It took 33 years for amphetamine to spark interest in the medical world. In the late 1920s, it gained considerable attention, and was being tested as a treatment for all sorts of psychiatric and psychological issues: decongestion, depression, any time the body or brain needed a “push.” At the time of the Depression and Prohibition, non-asthmatics could walk into a drug store and purchase the drug legally—first in an inhaler, and then in tablet form. It’s no surprise that it quickly became a problem, as did methamphetamine—a similar, but far more potent, cousin drug. Both amphetamines and methamphetamines are still produced legally in the US, the latter now solder in tablet form, under the trade name Desoxyn.
Amphetamines and methamphetamines are notorious muscle men in the world of medicine. They have been used by militaries all over the world to keep soldiers alert and motivated. In the 1950s, Dexedrine was being used non-medically by college students, truck drivers, and athletes. Amphetamines were a cure-all drug—they helped you keep your weight down and your mood up. As the trend grew, abuse became more and more rampant. In the 1960s, many users were injecting the drug intravenously.
Still, methamphetamine is trafficked frequently throughout the United States and causes a significant amount of damage. As an illicit drug it has had a devastating impact in both rural and urban communities around the nation.
Most illicit meth is made by using Clandestine production: a ephedrine/pseudoephedrine reduction method that involves large large amounts of ephedrine and pseudoephedrine. Cartels and other crime groups in the US and in Mexico traffic bulk quantities of these precursor chemicals for their business.
Roughly 80 percent of illicit meth in the US smuggled from Mexico, where highly sophisticated, well-armed superlabs are used to manufacture product in mass quantities. At one time, motorcycle gangs dominated the illicit meth market in the West, Southwest, and the South. Today, on both sides of the border, Mexican manufacturers dominate the industry drawing off by legal supply of precursor chemicals on their side.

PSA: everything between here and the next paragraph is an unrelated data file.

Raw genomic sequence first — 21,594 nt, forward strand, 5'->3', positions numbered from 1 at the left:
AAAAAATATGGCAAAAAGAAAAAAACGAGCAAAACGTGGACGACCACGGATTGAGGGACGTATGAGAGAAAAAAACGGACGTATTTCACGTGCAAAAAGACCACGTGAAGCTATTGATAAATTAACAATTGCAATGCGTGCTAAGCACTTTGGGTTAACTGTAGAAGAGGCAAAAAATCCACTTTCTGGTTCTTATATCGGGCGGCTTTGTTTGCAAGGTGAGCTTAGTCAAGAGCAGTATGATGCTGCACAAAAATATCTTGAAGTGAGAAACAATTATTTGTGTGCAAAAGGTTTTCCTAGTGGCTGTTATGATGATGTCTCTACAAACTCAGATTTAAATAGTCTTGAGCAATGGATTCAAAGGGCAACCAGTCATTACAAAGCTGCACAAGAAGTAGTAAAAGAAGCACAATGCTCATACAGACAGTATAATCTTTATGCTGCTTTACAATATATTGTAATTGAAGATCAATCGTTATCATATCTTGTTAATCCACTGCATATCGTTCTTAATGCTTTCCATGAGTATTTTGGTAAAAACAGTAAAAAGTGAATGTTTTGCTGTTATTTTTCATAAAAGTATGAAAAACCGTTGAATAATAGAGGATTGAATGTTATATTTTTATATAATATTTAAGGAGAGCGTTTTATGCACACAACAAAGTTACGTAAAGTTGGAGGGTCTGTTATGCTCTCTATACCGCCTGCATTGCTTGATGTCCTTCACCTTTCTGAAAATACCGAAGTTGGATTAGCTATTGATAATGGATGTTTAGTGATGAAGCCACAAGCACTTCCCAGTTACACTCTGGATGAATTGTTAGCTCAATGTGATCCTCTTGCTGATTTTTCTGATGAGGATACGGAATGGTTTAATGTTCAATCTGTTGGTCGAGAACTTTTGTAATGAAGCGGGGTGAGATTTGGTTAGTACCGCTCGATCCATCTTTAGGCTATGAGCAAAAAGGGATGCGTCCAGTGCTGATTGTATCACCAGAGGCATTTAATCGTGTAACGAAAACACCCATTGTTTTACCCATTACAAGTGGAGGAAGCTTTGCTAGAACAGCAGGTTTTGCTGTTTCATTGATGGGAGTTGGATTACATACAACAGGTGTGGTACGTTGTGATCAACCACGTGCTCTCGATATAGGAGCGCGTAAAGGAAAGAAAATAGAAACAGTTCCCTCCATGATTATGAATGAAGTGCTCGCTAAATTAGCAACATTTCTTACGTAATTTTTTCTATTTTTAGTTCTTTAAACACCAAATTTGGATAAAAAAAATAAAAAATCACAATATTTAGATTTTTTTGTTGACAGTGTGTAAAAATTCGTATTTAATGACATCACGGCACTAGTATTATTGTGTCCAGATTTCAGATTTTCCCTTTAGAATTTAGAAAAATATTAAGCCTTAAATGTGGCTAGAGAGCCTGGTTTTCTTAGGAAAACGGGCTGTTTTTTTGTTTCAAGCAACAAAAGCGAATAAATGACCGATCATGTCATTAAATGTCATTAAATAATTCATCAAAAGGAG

Because of their powerful stimulating effect, ephedrine and pseudoephedrine are sometimes referred to in Texas and Southern California as “herbal,” “legal,” or “safe” version of MDMA (ecstasy). In San Francisco, the drug is often taken with downers like heroin for a “speedball” effect, or dissolved in coffee. In Los Angeles, most users snort meth. When the drug is produced in the US, by inexperienced addicts hastily mixing household ingredients, there is always great risk of a fire.
Today, various psychiatric organizations are working to develop drugs that could help methamphetamine addicts stop abusing the drug. Meth addiction is vicious, and it takes hold quickly. Without their fix, addicts to delusions, paranoia, and violence.
A 2012 National Survey on Drug Use and Health reported that 1.2 million people reported using meth in the past year and 440,000 in the past month. That same year, the US saw 133,000 new users under the age of 12. The average age to begin smoking meth was found to be 19.7.
Meth might seem like a good source of energy in a life that is simply too demanding, but the reality is that the potential for abuse is simply too high. If you are suffering from meth dependence, consult with your physician about treatment.
For help and resources for quitting meth or dealing with a methamphetamine addiction, contact Hired Power at 800-910-9299 today.
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